A researcher from Birmingham City University is set to embark on a study into the awareness and experiences of endometriosis in adolescent girls.
PhD researcher, Amie Randhawa will explore the experiences of teenage girls living with the condition, including the social and psychological effects on their day-to-day lives, and the information and support currently available to them.
Endometriosis is a condition where cells similar to those found in the lining of the womb are found elsewhere in a woman's body. It can cause painful periods, tiredness, bowel and bladder problems, and in some severe cases it can even lead to infertility.
The condition affects 1.5 million women in the UK, a figure thought to be similar to the number of women affected by diabetes.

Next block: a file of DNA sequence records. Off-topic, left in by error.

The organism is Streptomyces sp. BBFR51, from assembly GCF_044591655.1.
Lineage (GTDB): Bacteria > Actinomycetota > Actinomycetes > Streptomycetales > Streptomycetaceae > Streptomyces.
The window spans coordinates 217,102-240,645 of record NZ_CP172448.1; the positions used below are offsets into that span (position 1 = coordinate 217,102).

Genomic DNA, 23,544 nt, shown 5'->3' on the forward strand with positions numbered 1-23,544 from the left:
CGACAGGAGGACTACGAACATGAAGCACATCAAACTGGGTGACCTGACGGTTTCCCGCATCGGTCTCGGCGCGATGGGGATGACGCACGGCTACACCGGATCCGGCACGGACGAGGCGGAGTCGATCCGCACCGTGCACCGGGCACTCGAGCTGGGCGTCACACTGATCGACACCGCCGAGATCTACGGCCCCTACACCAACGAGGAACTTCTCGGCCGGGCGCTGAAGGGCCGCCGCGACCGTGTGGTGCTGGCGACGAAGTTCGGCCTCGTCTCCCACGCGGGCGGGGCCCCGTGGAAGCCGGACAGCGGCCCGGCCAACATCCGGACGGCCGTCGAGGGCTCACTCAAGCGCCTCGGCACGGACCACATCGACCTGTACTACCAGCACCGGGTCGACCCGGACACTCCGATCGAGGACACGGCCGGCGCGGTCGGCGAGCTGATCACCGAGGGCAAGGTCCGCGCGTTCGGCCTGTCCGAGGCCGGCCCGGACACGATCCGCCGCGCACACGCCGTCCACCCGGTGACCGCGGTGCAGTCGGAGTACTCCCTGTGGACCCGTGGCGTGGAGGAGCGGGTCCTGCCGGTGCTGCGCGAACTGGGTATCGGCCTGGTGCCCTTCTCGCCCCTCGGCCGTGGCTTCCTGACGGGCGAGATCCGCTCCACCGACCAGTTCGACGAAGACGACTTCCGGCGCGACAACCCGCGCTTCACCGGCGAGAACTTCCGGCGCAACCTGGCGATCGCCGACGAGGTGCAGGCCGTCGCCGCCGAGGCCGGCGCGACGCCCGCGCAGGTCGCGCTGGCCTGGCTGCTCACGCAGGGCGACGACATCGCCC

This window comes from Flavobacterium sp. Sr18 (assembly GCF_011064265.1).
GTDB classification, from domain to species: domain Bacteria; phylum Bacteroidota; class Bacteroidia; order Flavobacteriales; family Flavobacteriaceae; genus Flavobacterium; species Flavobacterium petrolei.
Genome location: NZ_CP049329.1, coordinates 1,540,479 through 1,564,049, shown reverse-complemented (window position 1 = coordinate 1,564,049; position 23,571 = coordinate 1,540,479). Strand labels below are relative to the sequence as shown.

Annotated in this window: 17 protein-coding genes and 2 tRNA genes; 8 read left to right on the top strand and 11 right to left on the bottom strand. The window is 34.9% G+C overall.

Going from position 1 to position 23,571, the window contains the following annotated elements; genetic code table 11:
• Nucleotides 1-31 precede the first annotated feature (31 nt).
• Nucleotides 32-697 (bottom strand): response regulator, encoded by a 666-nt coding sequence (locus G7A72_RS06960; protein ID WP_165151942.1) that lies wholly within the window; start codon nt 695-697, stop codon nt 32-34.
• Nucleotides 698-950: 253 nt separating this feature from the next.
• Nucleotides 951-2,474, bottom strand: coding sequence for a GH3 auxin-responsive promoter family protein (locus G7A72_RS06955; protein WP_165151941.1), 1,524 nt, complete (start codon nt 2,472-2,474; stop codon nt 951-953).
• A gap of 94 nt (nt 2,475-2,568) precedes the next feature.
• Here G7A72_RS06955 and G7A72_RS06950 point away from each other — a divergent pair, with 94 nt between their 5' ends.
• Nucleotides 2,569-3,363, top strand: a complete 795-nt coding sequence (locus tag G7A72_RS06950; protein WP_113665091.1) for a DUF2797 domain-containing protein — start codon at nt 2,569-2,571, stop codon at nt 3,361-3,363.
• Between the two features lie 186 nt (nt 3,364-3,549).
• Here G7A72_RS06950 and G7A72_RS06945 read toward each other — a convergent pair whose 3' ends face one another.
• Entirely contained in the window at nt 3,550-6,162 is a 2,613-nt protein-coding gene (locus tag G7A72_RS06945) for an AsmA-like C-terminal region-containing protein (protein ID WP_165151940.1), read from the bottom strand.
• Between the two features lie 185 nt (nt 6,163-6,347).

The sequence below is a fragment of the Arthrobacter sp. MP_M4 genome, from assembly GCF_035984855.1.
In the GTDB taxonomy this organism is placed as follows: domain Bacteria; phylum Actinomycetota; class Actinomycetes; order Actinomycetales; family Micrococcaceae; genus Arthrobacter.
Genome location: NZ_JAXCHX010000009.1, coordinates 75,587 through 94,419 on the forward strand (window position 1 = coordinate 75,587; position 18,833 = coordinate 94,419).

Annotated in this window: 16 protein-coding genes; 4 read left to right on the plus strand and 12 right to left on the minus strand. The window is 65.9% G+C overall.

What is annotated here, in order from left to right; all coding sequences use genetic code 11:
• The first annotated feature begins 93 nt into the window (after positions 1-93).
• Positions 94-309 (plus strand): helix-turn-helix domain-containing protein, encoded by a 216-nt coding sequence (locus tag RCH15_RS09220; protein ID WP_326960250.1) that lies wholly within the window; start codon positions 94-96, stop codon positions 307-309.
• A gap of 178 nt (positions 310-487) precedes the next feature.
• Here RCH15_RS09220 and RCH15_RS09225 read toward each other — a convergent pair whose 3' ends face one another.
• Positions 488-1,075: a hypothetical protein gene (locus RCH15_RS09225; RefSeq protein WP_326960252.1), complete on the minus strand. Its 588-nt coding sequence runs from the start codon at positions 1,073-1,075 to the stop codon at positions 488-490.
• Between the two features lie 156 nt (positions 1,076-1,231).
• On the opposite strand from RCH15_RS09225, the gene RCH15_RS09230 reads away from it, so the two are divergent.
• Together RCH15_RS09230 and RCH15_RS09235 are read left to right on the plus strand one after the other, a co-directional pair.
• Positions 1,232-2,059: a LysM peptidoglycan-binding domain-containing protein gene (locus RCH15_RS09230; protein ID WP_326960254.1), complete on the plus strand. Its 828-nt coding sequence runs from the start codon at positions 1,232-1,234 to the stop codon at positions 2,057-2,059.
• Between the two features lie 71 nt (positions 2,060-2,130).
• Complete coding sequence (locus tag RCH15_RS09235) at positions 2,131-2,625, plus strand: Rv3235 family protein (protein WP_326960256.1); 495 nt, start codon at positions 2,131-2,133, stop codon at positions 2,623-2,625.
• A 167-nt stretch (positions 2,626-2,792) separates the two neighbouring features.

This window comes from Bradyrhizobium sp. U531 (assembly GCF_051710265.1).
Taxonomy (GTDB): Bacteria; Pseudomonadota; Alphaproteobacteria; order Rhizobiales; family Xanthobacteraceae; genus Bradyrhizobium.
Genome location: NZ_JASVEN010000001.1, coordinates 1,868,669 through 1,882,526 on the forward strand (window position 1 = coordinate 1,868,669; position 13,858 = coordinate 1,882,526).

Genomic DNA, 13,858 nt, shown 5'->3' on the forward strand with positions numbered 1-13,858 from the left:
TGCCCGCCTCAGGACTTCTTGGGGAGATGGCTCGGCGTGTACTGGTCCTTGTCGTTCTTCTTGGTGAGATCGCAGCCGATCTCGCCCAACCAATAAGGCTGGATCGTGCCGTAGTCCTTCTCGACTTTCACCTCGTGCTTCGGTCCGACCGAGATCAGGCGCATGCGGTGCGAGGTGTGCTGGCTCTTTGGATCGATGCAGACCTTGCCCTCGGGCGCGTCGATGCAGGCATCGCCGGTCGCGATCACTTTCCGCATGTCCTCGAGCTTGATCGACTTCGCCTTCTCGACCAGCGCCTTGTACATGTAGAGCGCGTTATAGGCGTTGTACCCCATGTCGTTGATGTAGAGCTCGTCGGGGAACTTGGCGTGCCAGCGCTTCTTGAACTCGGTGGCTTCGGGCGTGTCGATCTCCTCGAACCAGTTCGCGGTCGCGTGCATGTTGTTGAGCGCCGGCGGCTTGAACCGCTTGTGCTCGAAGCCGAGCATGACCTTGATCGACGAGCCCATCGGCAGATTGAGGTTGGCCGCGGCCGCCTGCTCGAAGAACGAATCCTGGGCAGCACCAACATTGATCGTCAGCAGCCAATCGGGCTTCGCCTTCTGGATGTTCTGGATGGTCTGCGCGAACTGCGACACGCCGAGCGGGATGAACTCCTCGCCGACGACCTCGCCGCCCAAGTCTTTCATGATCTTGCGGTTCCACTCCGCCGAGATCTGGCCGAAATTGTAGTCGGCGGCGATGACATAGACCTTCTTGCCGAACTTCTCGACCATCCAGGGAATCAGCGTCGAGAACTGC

Amie said: "Endometriosis is thought to affect approximately 10 per cent of women of reproductive age, the majority of whom begin to experience the symptoms of the condition during adolescence. However, very little research to date has focused specifically on the lived experience of endometriosis in teenage girls.
"Previous research studies indicate that adolescents often wait longer than adults to seek help for their symptoms, believing that what they are experiencing is 'normal menstruation'; signifying a lack of awareness about endometriosis in this age group.
"This research aims to give a voice to those teenagers who have endometriosis. It will look at their own experiences of the condition, and explore the general awareness of endometriosis among adolescents in the UK, with a view to making recommendations for improving education for adolescents on the condition."
Birmingham City University